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Re: revised patch for PL/PgSQL table functions

From: Tom Lane <tgl(at)sss(dot)pgh(dot)pa(dot)us>
To: Neil Conway <neilc(at)samurai(dot)com>
Cc: PostgreSQL Patches <pgsql-patches(at)postgresql(dot)org>
Subject: Re: revised patch for PL/PgSQL table functions
Date: 2002-08-30 05:14:17
Message-ID: (view raw, whole thread or download thread mbox)
Lists: pgsql-patches
Neil Conway <neilc(at)samurai(dot)com> writes:
> Tom Lane <tgl(at)sss(dot)pgh(dot)pa(dot)us> writes:
>> There is a rather nasty bug left (Sir Mordred would likely call it a
>> DOS possibility ;-)) --- RETURN NEXT doesn't seem to be checking that
>> the row or record variable it is given actually matches the declared
>> return type of the plpgsql function.

> Yes, I probably should have mentioned that. I considered adding the
> code to generate a TupleDesc for each call of RETURN NEXT and compare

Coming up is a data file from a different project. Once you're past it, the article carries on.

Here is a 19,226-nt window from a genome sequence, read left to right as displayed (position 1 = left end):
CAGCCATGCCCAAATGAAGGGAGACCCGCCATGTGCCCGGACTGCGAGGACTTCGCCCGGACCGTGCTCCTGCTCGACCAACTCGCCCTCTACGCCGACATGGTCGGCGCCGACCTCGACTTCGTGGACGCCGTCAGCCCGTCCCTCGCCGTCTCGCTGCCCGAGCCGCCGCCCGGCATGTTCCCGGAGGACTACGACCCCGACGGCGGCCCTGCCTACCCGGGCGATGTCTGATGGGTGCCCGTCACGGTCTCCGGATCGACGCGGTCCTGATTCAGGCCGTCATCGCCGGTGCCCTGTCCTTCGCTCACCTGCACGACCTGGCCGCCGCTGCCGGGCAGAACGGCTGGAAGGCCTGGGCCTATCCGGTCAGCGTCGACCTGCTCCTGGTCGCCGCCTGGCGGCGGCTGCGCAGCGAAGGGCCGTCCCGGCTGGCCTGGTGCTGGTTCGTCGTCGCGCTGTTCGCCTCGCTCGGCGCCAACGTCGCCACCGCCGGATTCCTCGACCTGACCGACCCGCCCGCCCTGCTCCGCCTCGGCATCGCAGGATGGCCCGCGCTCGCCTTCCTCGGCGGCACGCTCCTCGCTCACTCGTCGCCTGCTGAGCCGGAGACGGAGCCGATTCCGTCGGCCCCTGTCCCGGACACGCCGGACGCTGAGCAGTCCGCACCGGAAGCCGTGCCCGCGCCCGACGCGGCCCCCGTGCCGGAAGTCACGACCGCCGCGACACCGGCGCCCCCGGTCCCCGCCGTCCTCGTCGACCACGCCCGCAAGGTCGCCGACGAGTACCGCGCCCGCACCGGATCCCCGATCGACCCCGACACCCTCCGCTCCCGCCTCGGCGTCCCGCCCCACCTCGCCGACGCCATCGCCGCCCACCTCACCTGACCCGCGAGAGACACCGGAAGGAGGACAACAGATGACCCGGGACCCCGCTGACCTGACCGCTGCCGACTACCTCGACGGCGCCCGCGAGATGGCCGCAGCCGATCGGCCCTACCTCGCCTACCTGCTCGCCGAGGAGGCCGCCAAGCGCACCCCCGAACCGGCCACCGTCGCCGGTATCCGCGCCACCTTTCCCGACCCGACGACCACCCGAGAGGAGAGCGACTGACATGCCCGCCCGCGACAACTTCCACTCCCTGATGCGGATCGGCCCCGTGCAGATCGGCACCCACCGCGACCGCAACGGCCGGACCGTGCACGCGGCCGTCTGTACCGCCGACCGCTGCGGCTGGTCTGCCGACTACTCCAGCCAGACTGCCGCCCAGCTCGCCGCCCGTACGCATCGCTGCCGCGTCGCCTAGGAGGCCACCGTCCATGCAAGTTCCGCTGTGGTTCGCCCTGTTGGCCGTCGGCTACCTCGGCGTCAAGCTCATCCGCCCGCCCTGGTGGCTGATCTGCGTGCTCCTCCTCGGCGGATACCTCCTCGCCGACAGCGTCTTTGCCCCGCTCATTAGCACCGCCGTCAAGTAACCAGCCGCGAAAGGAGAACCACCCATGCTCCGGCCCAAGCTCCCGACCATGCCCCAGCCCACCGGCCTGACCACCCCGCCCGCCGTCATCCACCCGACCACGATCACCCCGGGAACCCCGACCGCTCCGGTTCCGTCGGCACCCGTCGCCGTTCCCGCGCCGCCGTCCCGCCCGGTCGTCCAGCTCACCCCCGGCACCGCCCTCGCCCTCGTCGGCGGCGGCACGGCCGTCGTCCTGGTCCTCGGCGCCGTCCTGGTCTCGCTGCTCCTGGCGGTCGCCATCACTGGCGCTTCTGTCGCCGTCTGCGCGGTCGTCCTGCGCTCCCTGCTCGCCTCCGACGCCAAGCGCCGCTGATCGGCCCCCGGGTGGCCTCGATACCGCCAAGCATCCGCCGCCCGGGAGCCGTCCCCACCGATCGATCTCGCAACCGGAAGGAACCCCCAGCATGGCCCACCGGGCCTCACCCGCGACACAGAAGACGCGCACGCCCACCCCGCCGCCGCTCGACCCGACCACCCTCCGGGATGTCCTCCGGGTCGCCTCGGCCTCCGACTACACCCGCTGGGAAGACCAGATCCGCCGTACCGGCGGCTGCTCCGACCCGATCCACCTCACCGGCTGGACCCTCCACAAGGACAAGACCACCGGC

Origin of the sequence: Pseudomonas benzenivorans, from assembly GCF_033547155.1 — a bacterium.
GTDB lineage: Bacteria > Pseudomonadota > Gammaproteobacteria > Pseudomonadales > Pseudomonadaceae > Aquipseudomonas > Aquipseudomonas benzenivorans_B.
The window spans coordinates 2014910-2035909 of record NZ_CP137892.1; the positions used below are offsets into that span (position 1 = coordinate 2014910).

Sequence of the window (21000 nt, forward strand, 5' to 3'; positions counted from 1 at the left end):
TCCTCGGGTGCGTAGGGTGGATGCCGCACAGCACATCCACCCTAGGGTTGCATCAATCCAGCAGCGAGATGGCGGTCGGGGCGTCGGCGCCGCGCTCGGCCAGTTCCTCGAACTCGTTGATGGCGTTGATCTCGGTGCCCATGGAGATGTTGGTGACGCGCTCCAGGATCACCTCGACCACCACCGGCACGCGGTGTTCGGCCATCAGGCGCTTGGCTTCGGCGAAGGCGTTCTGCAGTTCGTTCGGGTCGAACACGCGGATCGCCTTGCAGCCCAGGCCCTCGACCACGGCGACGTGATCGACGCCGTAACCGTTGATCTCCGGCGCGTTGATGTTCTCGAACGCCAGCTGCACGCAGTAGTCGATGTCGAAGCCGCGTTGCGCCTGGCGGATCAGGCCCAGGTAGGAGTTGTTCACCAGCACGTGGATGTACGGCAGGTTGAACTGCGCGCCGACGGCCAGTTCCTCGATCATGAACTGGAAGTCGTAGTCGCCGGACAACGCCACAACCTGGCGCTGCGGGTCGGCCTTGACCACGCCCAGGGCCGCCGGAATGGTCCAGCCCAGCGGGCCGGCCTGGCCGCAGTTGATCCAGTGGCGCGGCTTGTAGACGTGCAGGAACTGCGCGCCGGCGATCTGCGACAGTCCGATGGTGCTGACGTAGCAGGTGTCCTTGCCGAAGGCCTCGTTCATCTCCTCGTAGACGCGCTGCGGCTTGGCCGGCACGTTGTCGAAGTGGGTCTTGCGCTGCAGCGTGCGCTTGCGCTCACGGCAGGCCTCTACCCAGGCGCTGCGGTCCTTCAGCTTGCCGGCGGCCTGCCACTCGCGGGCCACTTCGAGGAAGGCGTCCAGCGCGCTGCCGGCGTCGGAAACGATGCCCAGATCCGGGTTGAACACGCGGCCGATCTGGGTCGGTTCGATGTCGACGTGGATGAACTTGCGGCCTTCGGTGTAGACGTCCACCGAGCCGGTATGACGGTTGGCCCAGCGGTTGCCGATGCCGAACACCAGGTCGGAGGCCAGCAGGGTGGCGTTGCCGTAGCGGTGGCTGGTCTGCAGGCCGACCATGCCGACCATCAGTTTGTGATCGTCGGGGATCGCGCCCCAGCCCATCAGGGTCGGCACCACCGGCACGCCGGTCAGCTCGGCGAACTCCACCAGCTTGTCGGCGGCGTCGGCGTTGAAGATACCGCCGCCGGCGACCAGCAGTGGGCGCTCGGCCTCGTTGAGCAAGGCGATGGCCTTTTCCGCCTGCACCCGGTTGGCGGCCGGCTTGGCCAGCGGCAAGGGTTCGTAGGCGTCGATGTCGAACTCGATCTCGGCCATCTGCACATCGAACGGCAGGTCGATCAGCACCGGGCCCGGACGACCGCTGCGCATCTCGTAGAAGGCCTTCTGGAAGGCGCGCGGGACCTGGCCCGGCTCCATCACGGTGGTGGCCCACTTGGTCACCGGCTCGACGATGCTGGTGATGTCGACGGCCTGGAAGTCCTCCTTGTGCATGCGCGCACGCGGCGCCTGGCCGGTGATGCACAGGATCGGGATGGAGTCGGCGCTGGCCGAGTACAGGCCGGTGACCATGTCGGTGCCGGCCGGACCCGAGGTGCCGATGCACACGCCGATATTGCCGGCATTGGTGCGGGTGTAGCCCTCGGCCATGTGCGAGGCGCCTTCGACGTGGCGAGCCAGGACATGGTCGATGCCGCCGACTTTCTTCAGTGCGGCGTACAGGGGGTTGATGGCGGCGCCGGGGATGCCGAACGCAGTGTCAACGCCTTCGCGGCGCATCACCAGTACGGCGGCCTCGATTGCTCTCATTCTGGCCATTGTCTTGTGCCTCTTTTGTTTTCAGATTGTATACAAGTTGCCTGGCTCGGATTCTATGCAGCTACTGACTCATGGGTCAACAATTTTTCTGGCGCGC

> that to the TupleDesc used for the previous RETURN NEXT statement, but
> that seems to be quite expensive: equalTupleDescs() is not cheap, and
> neither is TyoeGetTupleDesc() (which is required for returning
> non-RECORD vars). Since RETURN NEXT will often be called many times
> within a single function, the performance hit seems unappealing. Is
> there a better way?

Well, you don't need or want a full equalTupleDescs() comparison.
All you care about is that the number and types of the columns match
--- see tupledesc_mismatch() in nodeFunctionscan.c.  That doesn't
seem terribly expensive.  The hard part seems to be getting the tupdesc
to compare to.  For record variables it seems to be available for free,
but I'm less sure about the other two cases.  Probably row variables
could be modified to store a tupdesc.  Not sure what's the best thing
to do with scalar results.

As for TypeGetTupleDesc, that's a red herring: you shouldn't need to do
that more than once, because it's used to compute a tupdesc for the
declared function return type, which isn't gonna change.  I'm not sure
you need do it at all in the row or record cases --- you should be
looking to the actual type of the given data, not the declared function
type (think about RECORD-returning functions).

			regards, tom lane

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